Where We're Eating in February
We're enjoying a mix of top-notch cocktails, desserts, starters and no-fuss dishes across the city.
Join those who follow the Chinese lunar calendar as they hit the refresh button. On Feb. 19, this year’s Spring Festival, fill up on fish dishes, dumplings and spring rolls. South Hills stalwart Silk Road has mastered that last offering — particularly the Shanghai spring rolls. What’s not to love? Thin, flaky wrappers envelop crab and shrimp, plus mushrooms, cabbage and Chinese chives.
[5301 Grove Road, Suite 1, Whitehall; 412/881-7788, silkroadsushiandsteakhouse.com; photo by Laura Petrilla]
Big Shot Bob’s House of Wings
This no-frills joint dishes out Super Bowl party-appropriate wings. They’re hefty, messy and packed with flavor. Speaking of flavor: Big Shot Bob’s claims to offer more than 150 types — including two favorites: the Frankie Valli, with Frank’s Red Hot, ranch dressing and parmesan, and the Mr. Northside, coated in a honey mustard-barbecue sauce.
[1534 Fifth Ave., Coraopolis; 412/269-7468, bigshotbobs.com; second location in Avalon]
The potent mix of Japanese Yamazaki whisky and orange-y Grand Marnier cognac provide the base for the Warm Stare, one of Cioppino’s wintertime drinks. Enjoy hints of refreshing lemon and orange as you sip this warming cocktail while snacking on one of the small plates.
[2350 Railroad St., Strip District; 412/281-6593, cioppinoofpittsburgh.com; photo by Laura Petrilla]
Forget what you’ve sampled in those shelf-stable noodle packages: This place serves real ramen. Get your noodle soup curry-style or with seafood on top; as with pizza places, there’s a list of add-ons, from tofu to bamboo shoots. Although ramen is the specialty, we also like the rice bowls and the coconut shrimp starter.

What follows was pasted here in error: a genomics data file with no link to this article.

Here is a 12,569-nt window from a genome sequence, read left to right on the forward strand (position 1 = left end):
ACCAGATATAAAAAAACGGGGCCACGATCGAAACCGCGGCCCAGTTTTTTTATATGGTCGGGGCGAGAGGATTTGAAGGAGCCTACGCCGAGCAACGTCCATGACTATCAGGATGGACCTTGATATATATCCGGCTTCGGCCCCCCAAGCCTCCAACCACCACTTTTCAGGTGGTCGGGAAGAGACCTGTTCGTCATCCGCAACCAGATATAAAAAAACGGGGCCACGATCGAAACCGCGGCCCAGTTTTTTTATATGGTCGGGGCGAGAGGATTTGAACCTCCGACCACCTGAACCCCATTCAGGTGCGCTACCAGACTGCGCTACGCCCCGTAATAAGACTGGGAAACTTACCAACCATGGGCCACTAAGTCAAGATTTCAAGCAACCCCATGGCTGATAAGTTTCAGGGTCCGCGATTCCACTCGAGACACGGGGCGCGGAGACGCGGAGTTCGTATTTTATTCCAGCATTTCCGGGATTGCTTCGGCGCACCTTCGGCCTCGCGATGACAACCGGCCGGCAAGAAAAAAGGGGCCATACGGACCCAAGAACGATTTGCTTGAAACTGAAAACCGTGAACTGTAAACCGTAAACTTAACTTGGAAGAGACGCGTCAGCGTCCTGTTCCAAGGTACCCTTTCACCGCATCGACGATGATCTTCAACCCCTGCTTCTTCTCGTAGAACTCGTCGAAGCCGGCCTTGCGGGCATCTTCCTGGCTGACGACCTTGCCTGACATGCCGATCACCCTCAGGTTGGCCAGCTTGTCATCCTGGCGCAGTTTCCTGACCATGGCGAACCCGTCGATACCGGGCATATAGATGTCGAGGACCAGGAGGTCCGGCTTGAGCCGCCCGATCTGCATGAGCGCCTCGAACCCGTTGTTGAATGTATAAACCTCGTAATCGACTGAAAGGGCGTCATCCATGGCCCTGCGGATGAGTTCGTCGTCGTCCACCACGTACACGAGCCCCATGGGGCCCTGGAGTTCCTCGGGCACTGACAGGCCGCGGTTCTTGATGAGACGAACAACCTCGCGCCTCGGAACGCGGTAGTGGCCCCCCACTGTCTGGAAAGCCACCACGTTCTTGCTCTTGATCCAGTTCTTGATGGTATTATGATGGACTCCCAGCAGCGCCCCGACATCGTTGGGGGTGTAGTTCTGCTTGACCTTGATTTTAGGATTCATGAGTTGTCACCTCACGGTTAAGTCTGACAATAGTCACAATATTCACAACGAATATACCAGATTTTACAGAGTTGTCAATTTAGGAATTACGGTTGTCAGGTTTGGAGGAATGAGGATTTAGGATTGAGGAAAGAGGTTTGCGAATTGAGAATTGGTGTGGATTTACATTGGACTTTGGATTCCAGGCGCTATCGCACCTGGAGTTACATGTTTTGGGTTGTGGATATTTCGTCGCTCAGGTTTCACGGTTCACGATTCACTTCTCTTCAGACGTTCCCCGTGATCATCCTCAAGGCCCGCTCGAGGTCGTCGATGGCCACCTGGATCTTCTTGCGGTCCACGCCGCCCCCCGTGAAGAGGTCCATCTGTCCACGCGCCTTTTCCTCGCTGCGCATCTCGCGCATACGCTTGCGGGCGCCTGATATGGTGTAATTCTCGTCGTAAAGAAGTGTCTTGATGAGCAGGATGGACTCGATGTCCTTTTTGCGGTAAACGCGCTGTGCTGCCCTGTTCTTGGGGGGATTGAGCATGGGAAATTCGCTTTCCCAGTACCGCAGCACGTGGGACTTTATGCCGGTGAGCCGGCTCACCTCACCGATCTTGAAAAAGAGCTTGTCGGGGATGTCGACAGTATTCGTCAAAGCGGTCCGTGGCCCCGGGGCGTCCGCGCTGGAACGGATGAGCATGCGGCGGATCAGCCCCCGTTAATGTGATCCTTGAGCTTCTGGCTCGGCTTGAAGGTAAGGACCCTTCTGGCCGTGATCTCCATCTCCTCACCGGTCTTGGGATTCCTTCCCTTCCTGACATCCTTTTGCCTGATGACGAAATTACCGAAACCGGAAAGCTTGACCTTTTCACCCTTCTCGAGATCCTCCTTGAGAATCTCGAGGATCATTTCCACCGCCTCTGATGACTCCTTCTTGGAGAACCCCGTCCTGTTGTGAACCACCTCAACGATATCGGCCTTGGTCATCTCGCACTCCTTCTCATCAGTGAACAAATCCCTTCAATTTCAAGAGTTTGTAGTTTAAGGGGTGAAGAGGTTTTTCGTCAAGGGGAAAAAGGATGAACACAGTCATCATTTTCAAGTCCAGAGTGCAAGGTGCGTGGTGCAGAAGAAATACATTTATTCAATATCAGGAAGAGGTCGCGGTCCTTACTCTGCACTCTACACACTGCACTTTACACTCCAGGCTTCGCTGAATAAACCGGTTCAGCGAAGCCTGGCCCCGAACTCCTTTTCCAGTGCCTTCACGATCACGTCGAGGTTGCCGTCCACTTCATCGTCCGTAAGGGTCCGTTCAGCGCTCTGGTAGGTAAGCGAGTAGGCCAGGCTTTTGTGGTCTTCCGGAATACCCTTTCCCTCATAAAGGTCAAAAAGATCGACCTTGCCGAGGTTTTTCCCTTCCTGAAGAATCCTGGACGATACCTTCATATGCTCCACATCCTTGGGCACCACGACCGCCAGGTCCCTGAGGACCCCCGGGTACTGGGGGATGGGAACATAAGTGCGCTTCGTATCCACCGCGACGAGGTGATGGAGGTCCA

[5860 Forbes Ave., Squirrel Hill; 412/521-5138, ramenbarpittsburgh.com; photo by Hal B. Klein]
Salem’s Market & Grill
Though its exterior is drenched in rainbow hues, Salem’s is one of those easy-to-miss spots. The halal market and butcher long has been known as home of some of the best chicken tikka masala in town. It’s also one of the spots that served goat before that meat was in vogue; you’re likely to have leftovers of the curry dish.
[2923 Penn Ave., Strip District; 412/235-7828]
This restaurant is classic both in its setting and menu selections. It’s where you take your family for brunch, friends for good barbecue in warm weather and sweets lovers for top-notch desserts. The weekday bistro buffet shatters preconceived notions — beef marsala and salmon with dill are among the fresh daily specials.
[414 Morganza Road, Canonsburg; 724/745-5575, bellaserapgh.com; photo courtesy Bella Sera]
Michael Rado, owner | Butcher on Butler
“I’m a carnivore through and through . . . I’m a huge fan of food. I want to be where the food is,” says Michael Rado, who takes pride in serving as a neighborhood butcher in his favorite U.S. city. The Culinary Institute of America-trained chef has cooked elsewhere, but now he wants to live here. He opened Butcher on Butler last February in the former Foster’s Meats space and does not plan to touch the famous kielbasa recipe. Rado is big on quality and accessibility, and his goal is to source everything locally by 2017. Find Rado’s housemade sausages (and more) at area brew pubs, and consider taking one of his occasional intro sessions on butchering.
Preferred meat to use?
That’s easy — the hog. The pig is one of the few animals [of which] you can use every single piece.
Elysian Fields [Farm’s] lamb, more specifically the loin chops.
Average shelf life of fresh cuts?
One week is the standard answer.
Recommendations for winter cooking?
Explore: Why not do a pork shoulder, salsa verde-style? Oxtails bring flavor to the pot . . . Lamb neck is another one. Roasted lamb neck is fantastic . . . It’s a great, hearty winter dish.
[5145 Butler St., Lawrenceville; 412/781-2157, butcheronbutler.com; photo by Laura Petrilla]